DISCLAIMER: This is a highly nuanced topic which makes it incredibly difficult to generalize. Beliefs, values, and experience are specific to the individual and/or the relationship. No matter the nuance, we need to be vigilant and practice self reflection.
Sexual health and identity is a very important aspect of our individuality. It is something that needs to be nurtured and explored and yet a lot of clients report this to be very challenging to connect with because of different roadblocks. These roadblocks may include: the messages about sexuality they have heard growing up, being consumed in other aspects of life (stress, lack of time, etc) or not identifying thought processes that could bring about an underlying sense of insecurity or even shame.
If we have a sexual identity where shame, guilt and doubt are present (to any extent), it doesn’t disappear instantaneously once we are in a committed relationship. In fact, it becomes complicated when we have a whole other person to consider when it comes to their sexual history, preference and what their expectations are for a quality sex life. Though sex with another individual can be fulfilling and satisfying, this cannot happen until: 1) We have an understanding of our own sexual needs, wants, and challenges 2) We accept that sexual preferences can change over time and 3) We recognize in ourselves (and in our partner) that there are deep rooted thought processes and it connects to a bigger value (outside of the bedroom).
When assessing our sexual values, it is important to also take into account social influences and how societal messages have been re-enforced to later become biases. In my research, I have identified four societal considerations that have impacted the masses.
- Purity culture: This was a big movement in the 90’s and it was under the basis that you can’t trust your body and its urges and your focus should be to be “pure”. This movement impacted women on a deeper level because they were more likely to be exploited, judged and shamed for their virginity and their loss of virginity. The after effects of this type of thinking is that we ignore normal reactions and urges or we do not talk about our bodies. Lack of awareness creates natural discomfort and begins to fuel a lack of assertiveness. By not asserting our sexual needs or desires, then doubt is embedded and therefore more questioning and shame associated with physiological reactions. By not normalizing our sexual sense of self, we are at a higher risk to develop sexual disorders and sexual performance anxiety.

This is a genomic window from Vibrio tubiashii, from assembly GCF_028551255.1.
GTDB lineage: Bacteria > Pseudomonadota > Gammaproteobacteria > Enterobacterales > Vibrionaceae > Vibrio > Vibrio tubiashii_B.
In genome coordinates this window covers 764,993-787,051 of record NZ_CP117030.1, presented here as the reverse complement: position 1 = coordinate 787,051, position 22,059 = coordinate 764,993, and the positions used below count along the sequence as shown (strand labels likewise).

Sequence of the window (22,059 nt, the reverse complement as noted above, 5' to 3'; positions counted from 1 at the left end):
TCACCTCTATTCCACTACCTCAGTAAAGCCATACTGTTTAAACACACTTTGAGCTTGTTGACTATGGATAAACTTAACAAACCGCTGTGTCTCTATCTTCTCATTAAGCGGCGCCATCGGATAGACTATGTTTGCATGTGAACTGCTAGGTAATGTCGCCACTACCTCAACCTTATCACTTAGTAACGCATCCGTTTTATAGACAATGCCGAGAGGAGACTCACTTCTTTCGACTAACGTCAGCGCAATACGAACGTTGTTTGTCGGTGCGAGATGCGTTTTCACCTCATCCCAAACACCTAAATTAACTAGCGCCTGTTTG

- Porn culture: I have discussed with my clients the pros and cons to watching porn. In fact, it reminds me of the pros and cons of having advanced technology at our fingertips. On a cognitive level, watching porn can shape and model our sexual behaviors, desires, tastes and expectations. There are specific constructs and scripts that can instill doubt and dissatisfaction if your own sex life doesn’t match what you are viewing. By thinking more critically how porn culture can impact and influence one’s personality and context we can start to identify what distorted view we may be at risk of developing when it comes to sex. Psychologically, porn might be a person’s coping mechanism as a way to isolate, fulfill sexual satisfaction, and possibly perpetuate sexual objectifications. With prolonged exposure, the brain begins to increase your tolerance, compulsivity to watch it, and withdrawal effects. It alters and forms the brain cells to receive the surge of dopamine. The more time spent doing it, the more you not only desire it but the more your brain requires for it. The orgasm associated with it, releases even more dopamine which causes a feedback loop. Not only does it make it harder to break this feedback loop, but because the tolerance has increased, it also makes it difficult to feel just as satisfied from “real-life” experiences. This is by no way to paint porn culture to be all negative. In fact, some couples utilize porn together as a way to “warm up” or activate the senses. This is with the understanding that couples talk about their boundaries, comforts/desires in what they watch and how often they utilize it as a supplemental tool.